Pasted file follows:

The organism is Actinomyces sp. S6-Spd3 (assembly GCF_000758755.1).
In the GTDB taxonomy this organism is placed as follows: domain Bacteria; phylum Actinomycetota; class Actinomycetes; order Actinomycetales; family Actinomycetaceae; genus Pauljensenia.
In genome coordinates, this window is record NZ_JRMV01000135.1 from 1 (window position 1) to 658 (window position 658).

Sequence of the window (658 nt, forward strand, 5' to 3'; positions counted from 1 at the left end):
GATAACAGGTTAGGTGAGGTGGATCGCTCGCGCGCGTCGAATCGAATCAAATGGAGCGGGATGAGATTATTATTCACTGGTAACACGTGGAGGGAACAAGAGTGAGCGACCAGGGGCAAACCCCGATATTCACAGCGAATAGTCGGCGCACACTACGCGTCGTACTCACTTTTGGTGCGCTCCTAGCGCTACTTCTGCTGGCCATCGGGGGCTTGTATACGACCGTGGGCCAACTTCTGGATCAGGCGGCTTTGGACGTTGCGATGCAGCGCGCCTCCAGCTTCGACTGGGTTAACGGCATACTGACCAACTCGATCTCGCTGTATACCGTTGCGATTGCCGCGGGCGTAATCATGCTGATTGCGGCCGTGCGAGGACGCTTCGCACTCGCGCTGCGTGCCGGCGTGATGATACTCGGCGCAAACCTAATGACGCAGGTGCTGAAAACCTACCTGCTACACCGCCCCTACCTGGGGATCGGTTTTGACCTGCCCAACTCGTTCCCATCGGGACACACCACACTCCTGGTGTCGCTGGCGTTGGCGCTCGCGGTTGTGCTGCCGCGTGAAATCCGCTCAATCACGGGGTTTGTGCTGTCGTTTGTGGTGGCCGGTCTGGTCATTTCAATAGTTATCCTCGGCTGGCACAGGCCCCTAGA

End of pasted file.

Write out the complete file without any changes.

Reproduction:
The organism is Actinomyces sp. S6-Spd3 (assembly GCF_000758755.1).
In the GTDB taxonomy this organism is placed as follows: domain Bacteria; phylum Actinomycetota; class Actinomycetes; order Actinomycetales; family Actinomycetaceae; genus Pauljensenia.
In genome coordinates, this window is record NZ_JRMV01000135.1 from 1 (window position 1) to 658 (window position 658).

Sequence of the window (658 nt, forward strand, 5' to 3'; positions counted from 1 at the left end):
GATAACAGGTTAGGTGAGGTGGATCGCTCGCGCGCGTCGAATCGAATCAAATGGAGCGGGATGAGATTATTATTCACTGGTAACACGTGGAGGGAACAAGAGTGAGCGACCAGGGGCAAACCCCGATATTCACAGCGAATAGTCGGCGCACACTACGCGTCGTACTCACTTTTGGTGCGCTCCTAGCGCTACTTCTGCTGGCCATCGGGGGCTTGTATACGACCGTGGGCCAACTTCTGGATCAGGCGGCTTTGGACGTTGCGATGCAGCGCGCCTCCAGCTTCGACTGGGTTAACGGCATACTGACCAACTCGATCTCGCTGTATACCGTTGCGATTGCCGCGGGCGTAATCATGCTGATTGCGGCCGTGCGAGGACGCTTCGCACTCGCGCTGCGTGCCGGCGTGATGATACTCGGCGCAAACCTAATGACGCAGGTGCTGAAAACCTACCTGCTACACCGCCCCTACCTGGGGATCGGTTTTGACCTGCCCAACTCGTTCCCATCGGGACACACCACACTCCTGGTGTCGCTGGCGTTGGCGCTCGCGGTTGTGCTGCCGCGTGAAATCCGCTCAATCACGGGGTTTGTGCTGTCGTTTGTGGTGGCCGGTCTGGTCATTTCAATAGTTATCCTCGGCTGGCACAGGCCCCTAGA